There's nothing like an English oak-wood in spring, not even another English oak-wood: no two are the same because of their age, soil and species mix. In the wet west we have sessile oak-woods, which may be dwarfed and windswept but have a host of bird and insect species that are not found in the pedunculate oak-woods over here in the dry, flat east. In the West Country you might find pied fly-catchers, redstarts and wood warblers in the oak-woods but we rarely see these birds in the east. All the same our eastern woods have their own specialties, particularly in the form of butterflies and wild flowers.
This week we visited Hayley Wood near Cambridge, which is run by the local Wildlife Trust. It's not very big, but it is very old and has a lot of features you would expect to find in a medieval woodland that has been managed for its forest products. Between the oaks that were probably planted to provide timber for houses and ships, there are ash trees that have been cropped for poles and acres of hazel coppice that are managed for charcoal. These woods let in a lot of light, especially in spring, so the woodland floor is a carpet of wildflowers such as wood anemones and bluebells, which is more typical of old ash woods really.
We had been told that this was the place to go and see Oxlips. In the books, they look like a cross between a primrose and a cowslip, having big, showy, yellow flowers atop tall stems, but these are the real thing, not the more common hybrids which are called False-Oxlips.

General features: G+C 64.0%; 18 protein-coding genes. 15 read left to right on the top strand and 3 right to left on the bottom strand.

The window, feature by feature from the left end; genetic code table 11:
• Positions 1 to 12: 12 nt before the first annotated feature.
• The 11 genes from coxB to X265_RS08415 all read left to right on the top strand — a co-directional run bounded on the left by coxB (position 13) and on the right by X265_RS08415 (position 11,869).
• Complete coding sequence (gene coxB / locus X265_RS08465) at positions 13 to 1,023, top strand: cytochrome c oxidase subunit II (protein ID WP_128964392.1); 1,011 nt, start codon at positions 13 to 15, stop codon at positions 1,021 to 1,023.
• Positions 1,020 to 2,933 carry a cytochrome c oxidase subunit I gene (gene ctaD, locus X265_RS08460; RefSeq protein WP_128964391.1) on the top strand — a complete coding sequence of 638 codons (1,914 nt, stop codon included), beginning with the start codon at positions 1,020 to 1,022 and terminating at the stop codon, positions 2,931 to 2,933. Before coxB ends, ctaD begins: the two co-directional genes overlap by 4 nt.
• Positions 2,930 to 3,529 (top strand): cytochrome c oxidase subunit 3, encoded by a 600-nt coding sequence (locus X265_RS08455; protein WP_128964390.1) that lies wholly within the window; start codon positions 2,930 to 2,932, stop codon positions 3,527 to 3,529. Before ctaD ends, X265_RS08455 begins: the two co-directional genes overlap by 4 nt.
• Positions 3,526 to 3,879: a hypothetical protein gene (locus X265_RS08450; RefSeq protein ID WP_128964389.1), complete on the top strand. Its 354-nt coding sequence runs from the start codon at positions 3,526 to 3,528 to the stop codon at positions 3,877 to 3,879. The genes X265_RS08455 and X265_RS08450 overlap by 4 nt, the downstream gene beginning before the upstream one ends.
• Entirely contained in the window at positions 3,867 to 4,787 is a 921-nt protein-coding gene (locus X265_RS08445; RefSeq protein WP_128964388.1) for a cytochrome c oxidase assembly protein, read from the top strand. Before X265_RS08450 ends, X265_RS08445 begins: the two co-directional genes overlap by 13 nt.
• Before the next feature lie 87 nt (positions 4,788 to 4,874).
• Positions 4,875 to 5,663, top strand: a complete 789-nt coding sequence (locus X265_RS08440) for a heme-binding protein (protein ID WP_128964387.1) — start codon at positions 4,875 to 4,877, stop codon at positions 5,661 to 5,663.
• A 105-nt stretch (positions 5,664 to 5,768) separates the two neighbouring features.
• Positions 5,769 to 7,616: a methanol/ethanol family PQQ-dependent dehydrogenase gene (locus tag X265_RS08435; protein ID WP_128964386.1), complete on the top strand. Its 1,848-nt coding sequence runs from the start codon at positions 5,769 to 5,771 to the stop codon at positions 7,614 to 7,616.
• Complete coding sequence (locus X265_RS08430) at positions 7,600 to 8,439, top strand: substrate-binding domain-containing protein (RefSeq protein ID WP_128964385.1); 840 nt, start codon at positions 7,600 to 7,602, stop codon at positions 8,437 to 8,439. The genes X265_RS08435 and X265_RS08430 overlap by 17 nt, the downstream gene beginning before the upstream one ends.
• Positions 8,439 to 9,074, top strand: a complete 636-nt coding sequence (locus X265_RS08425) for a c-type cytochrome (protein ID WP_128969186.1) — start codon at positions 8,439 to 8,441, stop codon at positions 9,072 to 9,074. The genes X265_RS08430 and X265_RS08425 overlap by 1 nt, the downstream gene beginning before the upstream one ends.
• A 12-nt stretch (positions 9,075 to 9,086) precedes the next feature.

We are experiencing very dry conditions here, but the wood was quite wet with some puddles and large ditches holding water. Badgers were very much in evidence and their latrines were filled with fresh grey dung so the recent rain must have brought earthworms to the surface. The badgers love them and suck them up like spaghetti.
In the tree-top hide
The woodland floor was cross-crossed with neat deer runs made by introduced muntjac, despite there being high fence around the outside to keep them out. We came across two metal "high seats" which are used to shoot deer from.
Woods like Hayley Wood are scattered around East Anglian farms but, unless they are part of a conservation scheme, most are no longer managed for forest products, but they are still used to rear pheasants so the landowners like to keep the public out. However, many of the best woods are open to the public at Easter week-end; the result of a law passed long ago to give villagers access at blue-bell time.